Additional large effect sizes were found for higher efficiency per minute played and higher medicine ball distance and repetitions at 75% body weight rankings, but with lower ranking on dips repetitions.

DISCUSSION

The goal in conducting the analyses in the current study was to determine which skills evaluated during practices contributed the most to winning during actual game competition. If it can be determined which skills are most effective during the competition, then coaches could design practices that would emphasize the relevant skills. Our preliminary findings suggest that development of non-dominant passing skills, especially among players in Classes 1, 1.5, or 2, may improve overall player efficiency ratings during gameplay. This finding is supported by previous studies. Stockel and Weigelt found that skilled use of the non-dominant hand was crucial for successful play at higher competitive levels in the sport of basketball. As the level of competition increased, there was less reliance on the dominant hand.20

The current study suggested passing skills as possible mechanisms to explain the relationship between functional potential and field performance. This contrasted with previous analyses of player performance during wheelchair championship games that revealed that shooting skills were related to game performance and it was further determined that female wheelchair athletes from the “best” teams had higher shooting efficiency and significantly higher graded gameplay values when compared to players from the “weakest” teams.16 Gomez et al16 also found that field-goal percentage and free-throws rate were the most important factors in men’s games while field-goals percentage and offensive rebounding percentage of women’s games were the most important factors for winning. Together, these findings suggest that identifying relevant skills and trends toward success on the court will help wheelchair basketball coaches plan accurate practice sessions.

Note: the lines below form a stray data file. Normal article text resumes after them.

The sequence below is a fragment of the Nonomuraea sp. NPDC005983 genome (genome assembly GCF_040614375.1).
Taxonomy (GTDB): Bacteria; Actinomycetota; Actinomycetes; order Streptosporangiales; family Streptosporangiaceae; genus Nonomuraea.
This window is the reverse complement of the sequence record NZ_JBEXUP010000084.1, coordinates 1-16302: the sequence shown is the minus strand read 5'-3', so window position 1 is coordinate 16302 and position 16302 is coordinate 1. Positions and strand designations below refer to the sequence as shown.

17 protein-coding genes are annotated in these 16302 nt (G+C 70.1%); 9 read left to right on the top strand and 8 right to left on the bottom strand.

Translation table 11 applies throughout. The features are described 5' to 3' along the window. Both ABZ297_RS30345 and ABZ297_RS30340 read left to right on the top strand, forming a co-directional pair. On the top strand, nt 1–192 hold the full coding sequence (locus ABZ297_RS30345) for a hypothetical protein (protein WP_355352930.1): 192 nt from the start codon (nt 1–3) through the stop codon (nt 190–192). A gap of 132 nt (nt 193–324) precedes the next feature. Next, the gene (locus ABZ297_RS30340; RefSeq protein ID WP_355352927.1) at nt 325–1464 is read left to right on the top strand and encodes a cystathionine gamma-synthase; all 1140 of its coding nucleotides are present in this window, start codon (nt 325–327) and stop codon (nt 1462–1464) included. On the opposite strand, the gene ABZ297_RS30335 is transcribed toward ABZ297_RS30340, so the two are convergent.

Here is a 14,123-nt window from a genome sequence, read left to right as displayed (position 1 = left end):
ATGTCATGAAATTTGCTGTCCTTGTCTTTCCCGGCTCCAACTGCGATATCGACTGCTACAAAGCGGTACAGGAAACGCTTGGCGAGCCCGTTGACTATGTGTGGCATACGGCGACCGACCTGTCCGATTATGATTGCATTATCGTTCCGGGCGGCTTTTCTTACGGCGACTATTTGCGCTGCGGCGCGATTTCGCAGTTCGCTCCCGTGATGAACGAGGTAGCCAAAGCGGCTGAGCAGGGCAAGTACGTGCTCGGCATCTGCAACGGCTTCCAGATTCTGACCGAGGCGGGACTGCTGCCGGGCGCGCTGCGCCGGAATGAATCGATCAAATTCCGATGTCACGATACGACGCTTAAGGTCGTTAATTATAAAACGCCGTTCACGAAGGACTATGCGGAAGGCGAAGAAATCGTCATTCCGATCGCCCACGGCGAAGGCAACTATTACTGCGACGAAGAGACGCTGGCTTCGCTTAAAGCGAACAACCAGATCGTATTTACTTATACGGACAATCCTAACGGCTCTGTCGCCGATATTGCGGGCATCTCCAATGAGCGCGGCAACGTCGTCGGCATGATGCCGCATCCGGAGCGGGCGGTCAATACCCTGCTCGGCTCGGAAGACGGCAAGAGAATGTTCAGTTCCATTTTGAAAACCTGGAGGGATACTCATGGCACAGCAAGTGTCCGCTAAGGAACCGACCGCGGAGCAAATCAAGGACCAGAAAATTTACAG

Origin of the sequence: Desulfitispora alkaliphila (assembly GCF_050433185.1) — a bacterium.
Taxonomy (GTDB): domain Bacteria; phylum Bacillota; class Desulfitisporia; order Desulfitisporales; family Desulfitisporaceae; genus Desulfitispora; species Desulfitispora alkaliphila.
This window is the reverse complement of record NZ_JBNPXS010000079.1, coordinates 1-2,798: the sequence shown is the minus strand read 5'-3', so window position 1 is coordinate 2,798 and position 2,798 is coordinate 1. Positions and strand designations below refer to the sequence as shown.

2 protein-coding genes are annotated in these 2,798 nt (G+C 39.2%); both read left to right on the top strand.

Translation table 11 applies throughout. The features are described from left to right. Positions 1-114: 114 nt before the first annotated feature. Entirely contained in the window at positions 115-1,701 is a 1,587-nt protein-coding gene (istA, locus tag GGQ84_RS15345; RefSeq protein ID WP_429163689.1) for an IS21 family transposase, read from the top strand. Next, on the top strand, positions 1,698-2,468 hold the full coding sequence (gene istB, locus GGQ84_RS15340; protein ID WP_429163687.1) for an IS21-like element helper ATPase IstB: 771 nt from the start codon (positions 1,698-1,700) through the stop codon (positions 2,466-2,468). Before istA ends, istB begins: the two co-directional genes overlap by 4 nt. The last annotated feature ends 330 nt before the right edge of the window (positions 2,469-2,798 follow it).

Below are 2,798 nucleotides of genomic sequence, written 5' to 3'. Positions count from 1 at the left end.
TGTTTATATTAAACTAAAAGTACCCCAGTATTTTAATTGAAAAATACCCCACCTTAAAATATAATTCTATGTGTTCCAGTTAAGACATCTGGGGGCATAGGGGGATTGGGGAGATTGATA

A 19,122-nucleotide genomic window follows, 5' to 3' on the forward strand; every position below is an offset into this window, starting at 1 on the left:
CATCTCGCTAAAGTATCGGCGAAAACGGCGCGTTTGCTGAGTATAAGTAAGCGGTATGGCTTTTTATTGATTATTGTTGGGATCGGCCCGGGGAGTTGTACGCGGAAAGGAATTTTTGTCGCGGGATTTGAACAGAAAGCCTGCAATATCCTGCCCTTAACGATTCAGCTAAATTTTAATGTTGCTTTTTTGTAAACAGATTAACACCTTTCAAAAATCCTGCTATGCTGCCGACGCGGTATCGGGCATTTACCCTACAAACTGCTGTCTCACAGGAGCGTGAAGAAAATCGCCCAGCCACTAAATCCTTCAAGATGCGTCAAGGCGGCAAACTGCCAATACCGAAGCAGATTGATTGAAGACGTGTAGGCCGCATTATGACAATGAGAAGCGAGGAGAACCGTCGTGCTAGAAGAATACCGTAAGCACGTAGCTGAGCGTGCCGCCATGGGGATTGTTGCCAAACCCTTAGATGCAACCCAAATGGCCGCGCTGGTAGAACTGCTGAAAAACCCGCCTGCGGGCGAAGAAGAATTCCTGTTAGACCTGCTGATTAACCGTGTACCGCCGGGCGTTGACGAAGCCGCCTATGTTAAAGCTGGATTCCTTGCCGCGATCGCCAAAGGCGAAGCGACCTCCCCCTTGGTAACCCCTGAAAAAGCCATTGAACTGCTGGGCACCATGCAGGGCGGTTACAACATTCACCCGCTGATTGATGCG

While these findings are illuminating, they should be viewed with caution. Due to the nature of basketball teams, our sample size was necessarily limited. It was limited further because three of the twelve national team members did not complete the skills testing. Although, we used rankings and effect sizes rather than statistical tests and p values, the power of the study was limited. It may be worthwhile to consider testing of specific skills throughout team practices to get a complete picture of the relationships between skills acquisition and game performance. This approach would allow also for a longitudinal assessment of the development of skills over the course of training and allow for examination of specific training approaches. Additionally, the skills tests may have been vulnerable to bias or low validity; however, most of the skills tests were derived from Brasile’s original work and have been validated by Brasile and others.8,10,11

It is important to note the success of the NWBA Women’s Wheelchair Basketball Team in the overall tournament. With a fourth place finish, three teams were able to successfully defend against the U.S. team thus decreasing their ability to score points and prevent the opposing team from scoring. These results are reflected in lower player efficiency ratings.

The results of this study indicate the importance of evaluating performance-related components of any sport. However, the question remains as to what are the best skills that can be tested that will correlate with success on the court during gameplay. There is a lack of longitudinal data on skills measured during junior programs that can be monitored through intercollegiate and international play. These data could be correlated to box scores and help determine which best represent success during gameplay. At any level, determining baseline measurements of wheelchair basketball skills can indicate the weaknesses and strengths of the players that then provide the basis for practice and training

In addition to the skills of the players, rankings from the results of the skills tests are often adjusted based on the coaches’ subjective rankings. Coaches evaluate the “intangibles” such as “court sense,” “decision-making” in game situations, and communication between players for which no skills tests exist. Simply ensuring that a player is in the correct chair can optimize their capabilities and could make a difference in their performance. Future research in this area will allow coaches to individualize instruction and practices for each player to maximize their capabilities. However, we are still left with the question as to the best way to enhance gameplay performance.

CONFLICTS OF INTEREST

The authors declare that they have no conflicts of interest.